Christmas and the Renewing of Your Mind

“And be not conformed to this world: but be ye transformed by the renewing of your mind, that ye may prove what is that good, and acceptable, and perfect, will of God.” Romans 12:2
We all fight it. That inevitable madness that descends on all Americans around the 26th of November. We watch the Macy’s Thanksgiving Day Parade interspersed with million-dollar commercials urging us to “come early!” (with credit card in hand, of course) and our eyes begin to be dazzled by the pretty images and “insane” deals offered by the myriad retail establishments eager to put you deeper in debt in order to dig out of their own debt. Is it just me, or have those flashy ads shown up earlier and earlier every year?
Even while our minds are telling us how un-Christian Christmas has become, our eyes still can’t turn away from the shiny new this for Johnny or the newer model of that for Suzie. Yep, they’re shiny alright. and cool, and you would be the coolest parent on the block if you gave in to the pull and fulfilled your kid’s wildest Christmas dreams. Don’t.
What and who are you really doing it for? Fast-forward to Christmas morning. the living room floor is littered with the paper mayhem that has just occurred and your kids and loved ones are sitting there in empty disappointment at what they DIDN’T get or even how underwhelming the new this or that really is now that it’s in their hands. And if you are fortunate enough to actually fulfill their Christmas wishes, it’s only temporary. In a day, a week, a month or maybe a little more, their eyes will be scanning the store isles, television commercials and the bedrooms of friends to find the next new thing they need to lust after.
I suppose there’s lots of clever and more Christian-like alternatives you can engage in to replace this orgy of greed and disappointment on Christmas day. A good Google search on the subject will, no doubt, lead you to more ideas than you can possibly read.
There’s the visit to the soup kitchen idea; a noble venture but more than likely their volunteer roster has a waiting list by the time you get there. The simple gift idea is also a favorite, but still it leaves all concerned wishing for the over-done Christmases of the past. I’ve even read of a family that bought all the things they really wanted for Christmas and then gave those presents to families that had no presents for Christmas. I rather like that one, but there again, most kids would just assume that “next Christmas, mom and dad will get over their madness and we’ll get a normal Christmas.”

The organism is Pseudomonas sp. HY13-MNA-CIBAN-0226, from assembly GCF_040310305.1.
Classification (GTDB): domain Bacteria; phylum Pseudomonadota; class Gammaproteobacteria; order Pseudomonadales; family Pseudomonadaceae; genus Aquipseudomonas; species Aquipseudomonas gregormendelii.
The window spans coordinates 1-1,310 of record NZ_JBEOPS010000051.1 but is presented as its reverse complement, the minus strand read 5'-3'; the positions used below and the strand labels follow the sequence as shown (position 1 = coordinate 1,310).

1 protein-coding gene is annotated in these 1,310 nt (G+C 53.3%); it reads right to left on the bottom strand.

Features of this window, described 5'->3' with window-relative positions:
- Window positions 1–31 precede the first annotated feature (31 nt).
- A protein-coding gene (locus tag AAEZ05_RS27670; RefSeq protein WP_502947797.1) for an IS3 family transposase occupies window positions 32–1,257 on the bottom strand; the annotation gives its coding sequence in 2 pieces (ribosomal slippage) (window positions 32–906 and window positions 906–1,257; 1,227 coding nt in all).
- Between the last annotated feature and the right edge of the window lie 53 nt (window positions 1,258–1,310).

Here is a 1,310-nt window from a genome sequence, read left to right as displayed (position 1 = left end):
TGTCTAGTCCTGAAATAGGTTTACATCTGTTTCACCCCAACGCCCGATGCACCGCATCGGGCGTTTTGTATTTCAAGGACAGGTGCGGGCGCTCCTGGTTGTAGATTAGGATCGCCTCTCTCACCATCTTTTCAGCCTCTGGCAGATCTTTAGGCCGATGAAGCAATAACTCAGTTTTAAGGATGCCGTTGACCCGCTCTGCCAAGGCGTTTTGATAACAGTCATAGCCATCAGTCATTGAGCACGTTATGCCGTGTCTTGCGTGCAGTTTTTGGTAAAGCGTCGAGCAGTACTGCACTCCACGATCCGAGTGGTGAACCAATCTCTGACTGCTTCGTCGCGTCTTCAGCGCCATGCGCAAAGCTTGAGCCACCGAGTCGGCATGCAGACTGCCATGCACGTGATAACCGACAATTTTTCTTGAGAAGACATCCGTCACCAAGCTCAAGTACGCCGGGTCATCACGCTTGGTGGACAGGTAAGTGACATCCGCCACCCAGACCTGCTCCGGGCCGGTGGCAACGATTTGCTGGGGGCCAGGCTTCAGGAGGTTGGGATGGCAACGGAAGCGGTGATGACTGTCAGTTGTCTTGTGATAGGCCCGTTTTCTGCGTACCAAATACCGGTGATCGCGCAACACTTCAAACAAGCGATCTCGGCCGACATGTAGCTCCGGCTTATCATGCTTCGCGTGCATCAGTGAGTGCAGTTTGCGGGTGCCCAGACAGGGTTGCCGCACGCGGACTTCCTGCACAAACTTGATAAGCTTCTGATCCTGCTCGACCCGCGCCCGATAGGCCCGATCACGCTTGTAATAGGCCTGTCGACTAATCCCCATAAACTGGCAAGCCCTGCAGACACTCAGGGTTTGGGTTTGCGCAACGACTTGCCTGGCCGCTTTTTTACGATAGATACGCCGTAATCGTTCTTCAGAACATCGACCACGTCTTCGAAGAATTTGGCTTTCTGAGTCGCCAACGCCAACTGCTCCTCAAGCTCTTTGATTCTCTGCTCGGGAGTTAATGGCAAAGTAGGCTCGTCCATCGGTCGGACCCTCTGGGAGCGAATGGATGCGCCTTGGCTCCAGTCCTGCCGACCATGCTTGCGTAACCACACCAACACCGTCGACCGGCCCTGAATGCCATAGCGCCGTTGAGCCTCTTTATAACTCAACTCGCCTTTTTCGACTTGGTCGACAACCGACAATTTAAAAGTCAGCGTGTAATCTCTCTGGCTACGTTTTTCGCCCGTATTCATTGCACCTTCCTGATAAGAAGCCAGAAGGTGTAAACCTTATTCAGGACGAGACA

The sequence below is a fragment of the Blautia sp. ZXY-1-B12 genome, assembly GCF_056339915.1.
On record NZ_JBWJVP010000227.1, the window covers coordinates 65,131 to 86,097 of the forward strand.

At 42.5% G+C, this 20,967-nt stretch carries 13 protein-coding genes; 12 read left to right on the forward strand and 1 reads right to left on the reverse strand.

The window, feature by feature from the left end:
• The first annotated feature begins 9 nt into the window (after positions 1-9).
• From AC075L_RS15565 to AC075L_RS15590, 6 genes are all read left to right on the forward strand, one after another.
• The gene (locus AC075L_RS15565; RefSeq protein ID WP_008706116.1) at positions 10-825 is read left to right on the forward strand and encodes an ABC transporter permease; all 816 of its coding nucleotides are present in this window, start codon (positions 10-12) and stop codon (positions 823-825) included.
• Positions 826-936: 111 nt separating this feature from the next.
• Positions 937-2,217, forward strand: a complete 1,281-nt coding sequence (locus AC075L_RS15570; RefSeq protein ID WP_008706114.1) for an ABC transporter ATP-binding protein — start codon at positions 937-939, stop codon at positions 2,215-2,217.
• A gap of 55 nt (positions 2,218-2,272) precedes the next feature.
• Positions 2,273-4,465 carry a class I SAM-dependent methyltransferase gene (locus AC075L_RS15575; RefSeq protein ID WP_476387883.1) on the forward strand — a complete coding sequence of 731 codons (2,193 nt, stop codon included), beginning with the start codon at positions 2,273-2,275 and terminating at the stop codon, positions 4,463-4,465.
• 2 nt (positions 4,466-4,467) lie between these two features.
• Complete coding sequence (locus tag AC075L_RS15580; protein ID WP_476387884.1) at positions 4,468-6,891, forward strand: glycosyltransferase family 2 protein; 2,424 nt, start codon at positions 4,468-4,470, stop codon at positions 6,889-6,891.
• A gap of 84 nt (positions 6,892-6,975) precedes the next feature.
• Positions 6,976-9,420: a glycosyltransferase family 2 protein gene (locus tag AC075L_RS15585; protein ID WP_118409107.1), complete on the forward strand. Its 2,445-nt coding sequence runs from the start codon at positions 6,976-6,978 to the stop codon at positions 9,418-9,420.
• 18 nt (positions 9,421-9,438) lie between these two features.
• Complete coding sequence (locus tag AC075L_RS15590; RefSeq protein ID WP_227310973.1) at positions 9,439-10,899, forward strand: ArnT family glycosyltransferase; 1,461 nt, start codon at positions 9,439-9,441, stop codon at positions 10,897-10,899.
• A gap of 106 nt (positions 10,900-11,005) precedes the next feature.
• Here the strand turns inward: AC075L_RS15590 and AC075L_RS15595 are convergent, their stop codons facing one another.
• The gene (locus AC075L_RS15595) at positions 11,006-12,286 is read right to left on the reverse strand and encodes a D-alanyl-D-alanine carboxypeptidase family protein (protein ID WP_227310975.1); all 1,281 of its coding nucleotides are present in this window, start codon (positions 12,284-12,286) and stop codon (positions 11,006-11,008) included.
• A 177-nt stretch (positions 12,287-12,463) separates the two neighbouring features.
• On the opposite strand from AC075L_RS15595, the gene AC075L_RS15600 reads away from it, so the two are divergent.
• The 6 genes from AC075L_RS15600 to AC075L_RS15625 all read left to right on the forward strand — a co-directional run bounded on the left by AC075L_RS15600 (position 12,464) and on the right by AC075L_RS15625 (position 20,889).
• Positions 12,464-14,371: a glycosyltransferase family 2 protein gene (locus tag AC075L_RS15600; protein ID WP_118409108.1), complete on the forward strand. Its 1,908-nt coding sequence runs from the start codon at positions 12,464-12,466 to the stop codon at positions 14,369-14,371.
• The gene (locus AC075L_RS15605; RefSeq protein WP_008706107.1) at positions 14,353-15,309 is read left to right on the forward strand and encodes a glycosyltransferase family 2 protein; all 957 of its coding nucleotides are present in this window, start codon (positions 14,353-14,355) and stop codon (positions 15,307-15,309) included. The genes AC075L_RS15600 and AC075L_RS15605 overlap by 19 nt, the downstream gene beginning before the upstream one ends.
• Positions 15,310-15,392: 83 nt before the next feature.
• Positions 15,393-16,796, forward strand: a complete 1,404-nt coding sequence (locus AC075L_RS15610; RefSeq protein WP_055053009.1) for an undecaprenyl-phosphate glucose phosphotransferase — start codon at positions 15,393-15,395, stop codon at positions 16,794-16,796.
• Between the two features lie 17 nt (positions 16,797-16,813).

So, what’s sustainable? What can we do to renew our thinking on the Christmas orgy and build a new and lasting tradition that is more in line with the mind of the guy who’s birthday it is anyway? How about honesty? What if you sat your family down and declared your intention of not participating, this year or any future year, in the madness that Christmas has been made into? What is the worst that could happen?
You’ll have more money in your savings account than probably every one of your neighbors. You’ll also have less credit card debt. You will have saved a poor defenseless tree, not to mention all that wrapping paper that comes from trees, and don’t even get me started on all of the wasted gas, time, energy, and Scotch tape!
You will also save yourself the stress and competitiveness of trying to get the best gift and the best decorated house, and the best feast. You will no longer be on that treadmill that inexorably leads to the post-Christmas blues that follow the big day and because you no longer are chained to that idea, you are now open to the possibilities of what Christmas really CAN be.
I’m not going to lay out a list of things to do instead of what everyone else is doing. I’ll leave that up to you and your family to figure out for themselves; but ask you to stop being conformed to the world and it’s madness and transformed by the One, who came into this world not to make us slaves to the world but free from it.